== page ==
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Culture, thought & coexistence

In life, what are we supposed to think? It must be this basic step behind existing as thinking beings: that we have a certain set of ideas in mind against which we’ll interpret all we come across. Like a lens or backdrop of unquestionable thoughts which colour everything we see and how we will see it. This underpinning language we speak that ensures we’re all, more or less, on the same page.

What is that worldview? It must be that many of us, especially now, are walking around with quite different ideas in mind – looking out at the world differently and responding to it in different ways. As if we’re all starting to speak an increasingly personal language; perhaps struggling to relate to those operating from slightly or dramatically different perspectives. Isn’t it all about communication?

If culture’s a language – a broadly accepted and agreed upon set of ideas and their meaning – how can we now talk to others? Sometimes it must seem we’re simply in different worlds, seeing different things and drawing them together into quite a different sense of what’s going on and what matters most. This disconcerting feeling that we each have somewhat different realities within our heads.

Looking to the past, it seems convention once gave societies much simpler, more controlled versions of events: accepted narratives that may have served to unite people in one, broadly coherent conversation. As if, stuck on the railroads of established thinking, we could at least move forward together. Limitation or control perhaps giving strength and direction to whatever path we were walking.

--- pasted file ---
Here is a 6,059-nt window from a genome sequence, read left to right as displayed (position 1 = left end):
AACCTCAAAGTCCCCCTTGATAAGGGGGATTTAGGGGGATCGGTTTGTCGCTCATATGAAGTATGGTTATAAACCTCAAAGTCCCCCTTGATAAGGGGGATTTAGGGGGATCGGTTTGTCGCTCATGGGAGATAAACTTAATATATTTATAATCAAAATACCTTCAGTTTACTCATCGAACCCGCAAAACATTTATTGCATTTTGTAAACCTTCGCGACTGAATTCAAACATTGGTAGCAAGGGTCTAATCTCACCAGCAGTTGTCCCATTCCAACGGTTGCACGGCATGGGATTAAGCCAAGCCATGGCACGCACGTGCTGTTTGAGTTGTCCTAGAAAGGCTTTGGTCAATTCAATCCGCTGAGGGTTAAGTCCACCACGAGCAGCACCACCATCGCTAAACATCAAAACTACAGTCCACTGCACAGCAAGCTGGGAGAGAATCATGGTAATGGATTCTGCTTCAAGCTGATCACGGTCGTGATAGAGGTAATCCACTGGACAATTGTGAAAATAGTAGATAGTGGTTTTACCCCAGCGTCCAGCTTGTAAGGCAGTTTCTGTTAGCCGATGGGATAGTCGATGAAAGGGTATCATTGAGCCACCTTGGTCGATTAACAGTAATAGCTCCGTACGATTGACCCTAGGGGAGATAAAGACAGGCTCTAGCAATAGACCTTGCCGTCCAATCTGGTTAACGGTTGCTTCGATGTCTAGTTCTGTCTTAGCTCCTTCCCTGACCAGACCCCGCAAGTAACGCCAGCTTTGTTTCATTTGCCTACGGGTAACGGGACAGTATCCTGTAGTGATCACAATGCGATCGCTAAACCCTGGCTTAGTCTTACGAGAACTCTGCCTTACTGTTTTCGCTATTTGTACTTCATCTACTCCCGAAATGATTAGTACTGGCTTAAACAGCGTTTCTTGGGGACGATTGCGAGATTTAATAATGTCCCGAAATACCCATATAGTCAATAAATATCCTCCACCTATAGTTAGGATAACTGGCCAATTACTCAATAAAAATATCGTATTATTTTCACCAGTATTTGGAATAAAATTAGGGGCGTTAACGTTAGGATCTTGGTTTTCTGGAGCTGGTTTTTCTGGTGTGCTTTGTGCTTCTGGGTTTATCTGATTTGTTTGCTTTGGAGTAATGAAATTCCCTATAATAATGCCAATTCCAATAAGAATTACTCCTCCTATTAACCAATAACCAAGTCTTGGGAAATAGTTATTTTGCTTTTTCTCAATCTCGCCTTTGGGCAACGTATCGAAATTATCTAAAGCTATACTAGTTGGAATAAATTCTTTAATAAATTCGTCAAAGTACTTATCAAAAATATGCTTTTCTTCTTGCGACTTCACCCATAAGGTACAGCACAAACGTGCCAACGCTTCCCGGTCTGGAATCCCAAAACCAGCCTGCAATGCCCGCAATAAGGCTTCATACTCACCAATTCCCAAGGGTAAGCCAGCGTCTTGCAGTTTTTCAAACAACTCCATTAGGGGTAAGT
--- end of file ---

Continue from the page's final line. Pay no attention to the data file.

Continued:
Not to say we might be better going back to that; but where do we go next? In place of certainty, it seems we now have doubt and argument: all struggling to have our version heard and, hopefully, accepted. As if “meaning” is now built from the consensus of he who shouts loudest or crafts the most powerful case.

What happens to society if we all go our own way? As if the contents of our thinking don’t shape the reality we share. Won’t we fall out of step with one another? Perhaps ignoring those we can no longer speak with so easily; imagining that fear of rejection might coerce them to give up their own ideas and join us. Culture, then, as a battleground carving us all up into new tribes by our thinking.

Aren’t our ideas a frame for understanding the past and approaching the future? The story we accept and make our foundation – an overarching backdrop into which everything else must fit. How’s that to work if we’re all choosing our own perspective? Globally or personally, are we ever right to push our take on events over that of others? In many ways, it seems such a recipe for conflict.

Given we share space, within which our ideas bear consequences, what kind of conversation is this to be? Within our own heads or between us, the ways we approach reality must carry quite considerable weight.

Notes and References:

Seeing what things mean
Threads, becoming a united whole
Living through the changes
Somewhere between ideals & realities
Channels of information
Being conscious of our constructions
Can each be true to themselves?
The thinking behind technology
Deepening understanding
Life as adjustments in meaning

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